N i l s Ve n g e My first experience with wine was with my father Pere Venge. He would always let me taste the wine. I loved it so much I ended up applying and graduating from UC Davis. My first job out in 1970 was working at the Charles Krug winery in their vineyards and lab. I wanted to become a winemaker after a four-year program that earned me my BS degree in Vitaculture. All my winemaker instruction came from Dr. Maynard Andrew Amerine, Professor Emeritus of Viticulture and Enology at the UC Davis. The strangest part of winemaking that most people definitely don’t realize is the 3,000 decisions a winemaker has to make from the beginning to the end product. I chose Napa Valley because it offered the best chance to be a part of a “new breed” of winemakers. Back in the 70’s we had a opportunity to set the stage for a fun future in winemaking. My favorite season was in 1974. We made the first great cabernet sauvignon at Villa Point Eden. All I can say is “Wow!” My personality shows in both my reds and white in their remarkable agreeability. My grapes are special because they are grown in mid-Oakville. It has a very unique terrior! My top six (not three) best wines are; Villa Mount Eden 1974 and 1978, Groth 1984 and 1985 Reserves, and Venge Family Reserve 1997 and 2002. No doubt, the safest bet to find great grapes is in Rutherford or Oakville. The wines worth $150 and up have a rich mouth feel. They have layers of texture and flavors. I think longevity is also important and a sign of a good quality wine. I do feel somewhat forced to make wines that are drinkable today. It requires a masterful art of balancing one’s tannins. The winemakers that inspire me are Ric Forman and Randy Dunn. The next up and coming winemakers? Two come to mind. Tony Biaggi and Mike Smith. Some of my wines are named after our family and other by geographic sign. Some are named after our dogs! Do I hope to own a winery someday? The more the better! (LOL) If I weren’t making wine I’d be making bourbon. I’d be a master blender. My thoughts on cork versus screw cap haven’t changed. Two and a quarter inch corks are still my favorite. If I were stuck on a desert island, I would bring a sweet Riesling. I’d keep it cool in a sandbox. Hahaaa! 8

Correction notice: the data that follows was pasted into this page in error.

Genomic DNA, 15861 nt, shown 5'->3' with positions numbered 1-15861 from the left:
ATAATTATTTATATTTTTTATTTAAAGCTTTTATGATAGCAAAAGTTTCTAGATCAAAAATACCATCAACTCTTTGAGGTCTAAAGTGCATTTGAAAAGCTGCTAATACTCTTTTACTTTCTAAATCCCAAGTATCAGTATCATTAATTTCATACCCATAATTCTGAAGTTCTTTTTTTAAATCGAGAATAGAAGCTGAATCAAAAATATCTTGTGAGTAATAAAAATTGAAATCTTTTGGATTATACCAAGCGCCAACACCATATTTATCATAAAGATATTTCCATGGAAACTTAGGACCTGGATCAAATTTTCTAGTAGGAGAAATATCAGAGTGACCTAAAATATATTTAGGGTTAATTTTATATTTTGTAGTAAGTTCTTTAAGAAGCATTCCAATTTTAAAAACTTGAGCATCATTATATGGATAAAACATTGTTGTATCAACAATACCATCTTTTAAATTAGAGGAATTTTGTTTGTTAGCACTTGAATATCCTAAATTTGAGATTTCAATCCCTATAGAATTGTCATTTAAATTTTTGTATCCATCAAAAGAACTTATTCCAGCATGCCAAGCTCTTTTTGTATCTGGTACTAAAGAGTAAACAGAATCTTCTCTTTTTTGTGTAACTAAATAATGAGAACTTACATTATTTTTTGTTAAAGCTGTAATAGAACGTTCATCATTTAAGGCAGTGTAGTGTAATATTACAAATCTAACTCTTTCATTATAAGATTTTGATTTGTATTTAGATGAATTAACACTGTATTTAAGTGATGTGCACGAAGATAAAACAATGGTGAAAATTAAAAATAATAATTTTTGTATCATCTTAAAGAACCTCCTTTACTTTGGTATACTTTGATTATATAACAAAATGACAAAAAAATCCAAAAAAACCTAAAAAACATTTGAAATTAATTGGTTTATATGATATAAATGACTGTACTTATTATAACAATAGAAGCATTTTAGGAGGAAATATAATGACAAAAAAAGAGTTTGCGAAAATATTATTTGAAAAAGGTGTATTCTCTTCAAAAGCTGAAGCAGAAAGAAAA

Heidi Barrett My first experience tasting wine was with my father, who was the Research Director of Product Development for Gallo Wines from 1958-68. It felt like we were entering Willy Wonka’s Chocolate Factory when we visited him. I wanted to become a winemaker after watching Dad at work. I realized it combined all my passions: science, farming, creativity and seasonality. I love growing things and experiencing the changing seasons. What people don’t realize about winemaking is the amount of work that goes into it. People have this fairytale notion that it’s an ideal job, but it involves lots of hard work, raking pomace and heavy lifting. Napa Valley is simply the best place in the world to make wines. This is the place to make an impact on winemaking. My personal style is to produce wines that are elegant with finesse and impeccable balance. I aim for a purity of flavors that express the vineyard but are not wimpy. I hope most would agree that my wines are big and beautiful. What makes my grapes special? In reality they are only part of the picture. You can select the best quality grapes the valley has to offer, but it’s what you do with them in the winery that makes all the difference. You can get great grapes all over the valley. I love Merlot and Cabernet grapes from Oakville, but, even from that region, there can be a huge variety in quality from left to right fields. The price one pays for wine should be based on how much you enjoy it. That said wines priced at $150 and up are more expensive because higher quality grapes and French barrels add significantly to the cost of production. Don’t forget, it can take ten years or more before there’s a return on investment. The first year you plant and grow the roots, at three years you graft, and then it can take anywhere from five to ten years for the best fruit to appear. Then there’s another three years from crush to release (two years in the barrel and often one year in the bottle.) I do not follow trends, such as making wine that’s drinkable today. You can’t build a career by changing your style all the time. The whole process takes so long that you’d be behind the trends anyway if you tried. I find it best to create Cabs that are both drinkable today and age well over 10-20 years. I accomplish this by bottle aging for an extra year. My biggest inspiration was my father, Dr. Richard, Peterson. My first job out of college gave me the opportunity to learn from Justin Meyer at Silver Oak. So lucky! Then the brilliant Alfred Hoffman taught me balance, balance, balance. Bob Foley, Elias Forman— too many to name. Undoubtedly, the next up and coming winemaker is my daughter Chelsea Barrett. We choose the names of our wines based on a story, and we make them memorable and pronounceable. We chose “Pirate” was chosen because it is a blend of seven varietals, comparable to the treasures of the seven seas. It has personality before you even taste it. The same goes for La Sirena, meaning mermaid. It conjures the magical element of wine. Barrett and Barrett was the first collaboration with my husband. I especially like it because we can pass it onto our daughter. We would actually love to own our own winery but the government makes it very difficult and expensive. Just the fees for the studies and reports alone can run in the hundreds of thousands. It’s much cheaper and easier to buy an existing winery. If I weren’t a winemaker, I would have gone into marine biology, oceanography, or new species exploration. I absolutely love scuba diving! I am still a big fan of the best quality cork that money can buy. We take it very seriously and do extensive cork trials. Screw caps make sense for readily drinkable wines but for long-term use, cork is the best.